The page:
to put poison ivy in her bouquet!"
    We tried to laugh and joke it off, saying "Well . . .it's her wedding – we need to do what she would like". The MIL looked me in the eye and said "It's MY WEDDING! I'm paying for it. When she pays for her kids wedding – then she has the say!"

    Be careful what you accept in $$ . .it may be easier to pay for your own!

  18. we're calling my mom the MOB (mother of the bride) can't mess with the MOB may end up swimming in concrete shoes lol

  19. I don't necessarily agree with Mom paying and saying how the money is spent. She's had a wedding already! She got to have her day, and you're entitled to yours too. Why have two weddings when you can have just one day that means the world to you? My mom is definately a momzilla, and she wants to have her say in everything. She's paying for the majority of the wedding, but, she also knows that this is MY day, not hers. Yes, it's also very important for her.. but, I don't want to walk down the isle in a dress I hate, with my fifteen cousins as the bridesmaids. It's just not going to happen that way! Then, the day becomes someone elses, and you don't have any fond memories to look back on. You don't have that feeling like, "This wedding is my baby, and it feels so good to see all of my hard work and planning pay off."
    So if your mom really can't come to terms with the fact that this is your wedding, and still pay for it anyway despite the fact that she doesn't like it.. then.. pay for it yourself! You shouldn't have to have one her way, and one yours. This is YOUR wedding!!!

    1 agrees
  20. How about if your dad's paying, but your mom is still being a Momzilla? I'm having this issue – hates my venues, hates my MOH…hates my dress picks…lots of hating, and she's not paying, but still giving me static…?

  21. threecitiesbride,

    It sounds like a PP (personal problem) of your Mother's – for her to invest so much energy in hating the details of your wedding. I'm sorry you have to endure it but limit the time and information you spend/share with your Mother. It seems to cause her pain – don't allow her to pass it on to you.

  22. When my fiance and I started planning our wedding (we're in Australia and nowadays most weddings here are paid for by the bride and groom, rarely the parents), we decided to ask both sets of parents to help out. They very generously said yes and both put in a certain amount that they decided on.

    Now we are 10 weeks away from the wedding (which is very small) and while neither set of parents had any input (or offered to make any inputs), my mother is now demanding to bring more of her friends to the wedding if there are any cancellations. This won't be happening and I have explained my reasons (small wedding, they already have some friends there, it's OUR 'party').

    If anyone's been a 'zilla, it's my maid of honour! This is her offical title: maid-of-honourzilla. She's very traditional and I'm not. I like things to be a little out of balance, but she has tried to change a few things and has succeeded in some areas (bridesmaid's dresses – I told the bridesmaids to buy whatever they wanted to wear on the day as long as it was blue, my MOHZ didn't like the idea of different dresses on the day, so she persuaded me to get a dressmaker, so all the girls have the same style and colour of dress with a 'twist' (something different on each) etc).

    This is how I handle it. I let her do what she wants in some areas, and in the areas that are important to me, I may listen to her ideas (she got married 3 years ago), but I will do what I want.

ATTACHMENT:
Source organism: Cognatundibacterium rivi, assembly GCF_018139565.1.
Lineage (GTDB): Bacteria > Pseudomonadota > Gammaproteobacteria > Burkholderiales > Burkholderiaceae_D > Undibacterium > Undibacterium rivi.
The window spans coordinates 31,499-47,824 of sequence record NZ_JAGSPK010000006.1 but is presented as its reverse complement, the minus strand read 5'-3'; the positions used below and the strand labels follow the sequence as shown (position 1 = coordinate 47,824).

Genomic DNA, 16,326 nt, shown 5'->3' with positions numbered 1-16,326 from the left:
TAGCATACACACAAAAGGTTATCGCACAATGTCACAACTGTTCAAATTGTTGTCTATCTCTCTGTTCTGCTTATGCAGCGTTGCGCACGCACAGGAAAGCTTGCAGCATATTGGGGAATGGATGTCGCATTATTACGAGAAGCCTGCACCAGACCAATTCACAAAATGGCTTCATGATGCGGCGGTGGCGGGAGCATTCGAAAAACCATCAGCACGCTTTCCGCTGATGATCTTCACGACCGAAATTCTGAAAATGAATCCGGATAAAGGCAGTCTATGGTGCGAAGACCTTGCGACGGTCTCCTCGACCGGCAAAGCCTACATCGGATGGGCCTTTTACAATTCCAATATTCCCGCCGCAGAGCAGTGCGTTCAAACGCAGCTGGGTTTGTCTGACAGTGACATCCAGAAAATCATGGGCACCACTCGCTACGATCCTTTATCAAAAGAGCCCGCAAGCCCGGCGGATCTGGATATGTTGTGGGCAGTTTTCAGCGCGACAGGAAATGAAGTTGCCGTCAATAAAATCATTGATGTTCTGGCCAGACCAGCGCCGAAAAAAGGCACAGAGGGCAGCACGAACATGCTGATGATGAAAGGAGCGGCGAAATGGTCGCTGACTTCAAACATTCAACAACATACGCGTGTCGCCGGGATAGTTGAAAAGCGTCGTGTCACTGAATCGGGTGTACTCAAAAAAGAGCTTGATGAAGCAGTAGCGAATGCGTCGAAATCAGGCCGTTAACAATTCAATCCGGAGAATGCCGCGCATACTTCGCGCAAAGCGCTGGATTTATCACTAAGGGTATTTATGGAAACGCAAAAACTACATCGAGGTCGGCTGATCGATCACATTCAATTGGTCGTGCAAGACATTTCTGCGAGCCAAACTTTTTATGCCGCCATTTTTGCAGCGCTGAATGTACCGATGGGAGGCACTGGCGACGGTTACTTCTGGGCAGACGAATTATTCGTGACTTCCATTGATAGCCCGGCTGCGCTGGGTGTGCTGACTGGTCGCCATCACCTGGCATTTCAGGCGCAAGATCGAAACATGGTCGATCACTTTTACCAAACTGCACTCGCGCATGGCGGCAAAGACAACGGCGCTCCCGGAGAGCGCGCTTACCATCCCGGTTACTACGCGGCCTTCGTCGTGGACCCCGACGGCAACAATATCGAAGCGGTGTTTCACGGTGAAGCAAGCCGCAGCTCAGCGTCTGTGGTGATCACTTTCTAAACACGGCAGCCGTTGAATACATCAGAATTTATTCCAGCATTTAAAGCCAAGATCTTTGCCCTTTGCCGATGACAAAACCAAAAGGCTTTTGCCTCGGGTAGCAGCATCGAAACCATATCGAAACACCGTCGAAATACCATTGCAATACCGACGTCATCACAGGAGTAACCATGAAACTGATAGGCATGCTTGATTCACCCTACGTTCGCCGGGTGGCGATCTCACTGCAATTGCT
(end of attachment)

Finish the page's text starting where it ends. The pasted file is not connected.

23. "I don't necessarily agree with Mom paying and saying how the money is spent. She's had a wedding already! She got to have her day, and you're entitled to yours too." -Crystal

    "My parents are paying for the wedding as a gift and because, in their minds, paying for a wedding is your joy and privilege as a parent. They view it much the same way as paying for my education. They are investing in my future and in a day that we will all participate in and remember forever. And they are doing so without strings, because that's how gifts should be given." -Samantha

    THIS. I don't care who's paying for the wedding – the only people who get an executive say are the bride and groom (or brides/grooms). You don't give people gift cards at Christmas and then tell them what to spend it on, do you? Parents have no right to dictate their children's weddings, even if they are paying. A gift of money with strings attached is no gift.

    My current problem is finding out three weeks out from the wedding that my mother invited a bunch of random acquaintances that I've never met, who aren't even close family friends, and none of them can confirm whether they're coming or not. I don't want a group of strangers at my wedding, and I'm certainly not interested in making accommodations for their sporadic schedules. I asked for their names and numbers, so I could contact them directly and maybe get a more definite answer, but my mom wouldn't give me their contact info. So I told her she'd just have to tell them to forget it. The thing is that she seems to think my wedding is her day, and that it's ok to invite whomever she wants. And this is all somehow ok because she and my dad are paying for it. Wrong! If I can't share my wedding with the people I care about – i.e. NOT total strangers – I don't see a point in having one.

    The upshot is, parents have no right to interfere, even if they are funding the event. If they can't muster the maturity required to give their children a gift with no strings attached, they can choose not to give it in the first place.

    2 agree
  24. As a bride to be thats getting married in a month, I completely agree with sitting down with the parents before things get out of hand and stating what your expectations are and what their expectations are up front. We did not and it is definitly causing problems for us.